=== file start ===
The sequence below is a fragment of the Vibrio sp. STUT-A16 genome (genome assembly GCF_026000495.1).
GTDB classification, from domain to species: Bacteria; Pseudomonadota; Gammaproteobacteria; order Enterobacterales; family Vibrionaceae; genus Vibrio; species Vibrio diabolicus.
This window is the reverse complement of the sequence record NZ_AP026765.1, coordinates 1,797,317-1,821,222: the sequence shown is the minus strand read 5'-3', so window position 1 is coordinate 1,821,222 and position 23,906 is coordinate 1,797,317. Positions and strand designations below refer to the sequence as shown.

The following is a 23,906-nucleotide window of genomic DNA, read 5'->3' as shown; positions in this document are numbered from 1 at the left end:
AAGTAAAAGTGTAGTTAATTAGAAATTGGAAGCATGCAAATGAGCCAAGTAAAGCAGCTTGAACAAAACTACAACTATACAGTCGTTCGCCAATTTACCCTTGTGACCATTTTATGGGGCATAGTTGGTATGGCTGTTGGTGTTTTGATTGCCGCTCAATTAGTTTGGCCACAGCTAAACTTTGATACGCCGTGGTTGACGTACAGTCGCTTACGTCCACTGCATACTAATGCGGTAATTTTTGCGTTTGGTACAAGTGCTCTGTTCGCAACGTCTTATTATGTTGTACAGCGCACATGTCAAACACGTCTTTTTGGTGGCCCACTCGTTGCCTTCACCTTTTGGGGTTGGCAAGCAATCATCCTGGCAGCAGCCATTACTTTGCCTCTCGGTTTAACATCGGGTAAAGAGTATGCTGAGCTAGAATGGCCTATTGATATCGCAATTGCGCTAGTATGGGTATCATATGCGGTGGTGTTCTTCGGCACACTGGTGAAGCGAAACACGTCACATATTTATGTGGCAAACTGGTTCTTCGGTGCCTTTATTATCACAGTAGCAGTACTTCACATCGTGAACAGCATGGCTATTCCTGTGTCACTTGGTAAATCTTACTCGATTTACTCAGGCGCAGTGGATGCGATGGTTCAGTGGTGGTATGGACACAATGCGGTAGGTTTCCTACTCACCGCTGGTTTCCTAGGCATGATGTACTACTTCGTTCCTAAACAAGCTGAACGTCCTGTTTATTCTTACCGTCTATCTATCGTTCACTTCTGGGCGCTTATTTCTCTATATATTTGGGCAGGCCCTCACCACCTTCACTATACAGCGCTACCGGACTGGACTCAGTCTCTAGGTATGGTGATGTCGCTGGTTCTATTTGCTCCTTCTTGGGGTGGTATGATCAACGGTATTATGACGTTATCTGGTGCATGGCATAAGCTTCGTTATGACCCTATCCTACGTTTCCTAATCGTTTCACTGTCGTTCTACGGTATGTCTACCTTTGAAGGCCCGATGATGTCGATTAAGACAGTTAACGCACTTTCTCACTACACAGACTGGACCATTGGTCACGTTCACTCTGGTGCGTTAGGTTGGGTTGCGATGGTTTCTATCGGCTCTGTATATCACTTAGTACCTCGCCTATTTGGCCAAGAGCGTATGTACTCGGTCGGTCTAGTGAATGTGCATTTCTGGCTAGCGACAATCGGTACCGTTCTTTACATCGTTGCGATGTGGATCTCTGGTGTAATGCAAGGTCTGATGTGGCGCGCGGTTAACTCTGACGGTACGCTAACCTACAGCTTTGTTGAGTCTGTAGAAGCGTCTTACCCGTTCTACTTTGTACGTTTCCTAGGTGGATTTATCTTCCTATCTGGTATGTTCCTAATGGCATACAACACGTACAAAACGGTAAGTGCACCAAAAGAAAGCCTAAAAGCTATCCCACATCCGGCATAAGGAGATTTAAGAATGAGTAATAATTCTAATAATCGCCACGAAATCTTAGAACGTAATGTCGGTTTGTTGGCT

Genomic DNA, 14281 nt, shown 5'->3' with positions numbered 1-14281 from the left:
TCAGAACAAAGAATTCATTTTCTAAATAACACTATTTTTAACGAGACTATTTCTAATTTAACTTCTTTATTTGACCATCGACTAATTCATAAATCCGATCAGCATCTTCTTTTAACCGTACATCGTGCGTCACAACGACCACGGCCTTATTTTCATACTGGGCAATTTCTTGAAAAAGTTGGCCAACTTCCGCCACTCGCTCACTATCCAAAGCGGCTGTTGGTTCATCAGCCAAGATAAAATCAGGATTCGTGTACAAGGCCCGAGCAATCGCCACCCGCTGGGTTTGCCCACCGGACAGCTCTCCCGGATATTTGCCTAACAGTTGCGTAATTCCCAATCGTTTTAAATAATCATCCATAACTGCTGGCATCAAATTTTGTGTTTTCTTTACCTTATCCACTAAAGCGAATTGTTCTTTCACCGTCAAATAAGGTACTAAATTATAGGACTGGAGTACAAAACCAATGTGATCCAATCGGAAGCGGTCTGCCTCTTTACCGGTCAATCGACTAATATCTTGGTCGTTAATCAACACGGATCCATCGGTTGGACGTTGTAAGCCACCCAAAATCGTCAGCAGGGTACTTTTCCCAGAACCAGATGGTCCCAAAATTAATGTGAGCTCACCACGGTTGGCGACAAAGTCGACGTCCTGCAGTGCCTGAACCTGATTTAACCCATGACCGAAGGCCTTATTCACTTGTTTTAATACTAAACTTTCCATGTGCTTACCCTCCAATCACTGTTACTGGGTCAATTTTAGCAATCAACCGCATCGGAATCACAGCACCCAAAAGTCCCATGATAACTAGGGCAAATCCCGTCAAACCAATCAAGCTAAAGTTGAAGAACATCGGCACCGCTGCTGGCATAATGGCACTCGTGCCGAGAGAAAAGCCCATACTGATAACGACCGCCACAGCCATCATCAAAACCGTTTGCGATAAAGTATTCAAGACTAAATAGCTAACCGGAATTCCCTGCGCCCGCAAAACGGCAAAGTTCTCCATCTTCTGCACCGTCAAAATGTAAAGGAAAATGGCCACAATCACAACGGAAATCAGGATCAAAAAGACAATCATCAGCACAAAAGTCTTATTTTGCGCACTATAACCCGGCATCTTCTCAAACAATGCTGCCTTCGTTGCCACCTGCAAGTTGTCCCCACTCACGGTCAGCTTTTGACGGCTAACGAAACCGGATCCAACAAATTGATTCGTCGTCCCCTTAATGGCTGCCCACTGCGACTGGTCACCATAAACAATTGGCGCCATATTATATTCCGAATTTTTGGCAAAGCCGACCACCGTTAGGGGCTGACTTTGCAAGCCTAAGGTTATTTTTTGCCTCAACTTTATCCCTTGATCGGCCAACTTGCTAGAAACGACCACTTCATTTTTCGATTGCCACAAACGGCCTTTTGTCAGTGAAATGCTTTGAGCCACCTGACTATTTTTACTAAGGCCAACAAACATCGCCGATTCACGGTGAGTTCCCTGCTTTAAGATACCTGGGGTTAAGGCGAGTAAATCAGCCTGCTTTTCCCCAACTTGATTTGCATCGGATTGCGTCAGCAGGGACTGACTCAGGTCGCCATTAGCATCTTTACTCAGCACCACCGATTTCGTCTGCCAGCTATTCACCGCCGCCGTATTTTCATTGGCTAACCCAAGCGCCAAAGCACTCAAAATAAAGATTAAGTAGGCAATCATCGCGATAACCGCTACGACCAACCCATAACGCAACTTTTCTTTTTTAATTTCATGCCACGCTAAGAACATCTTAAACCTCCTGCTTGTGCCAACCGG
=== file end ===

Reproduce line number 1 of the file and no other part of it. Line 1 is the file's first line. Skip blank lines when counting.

The sequence below is a fragment of the Vibrio sp. STUT-A16 genome (genome assembly GCF_026000495.1).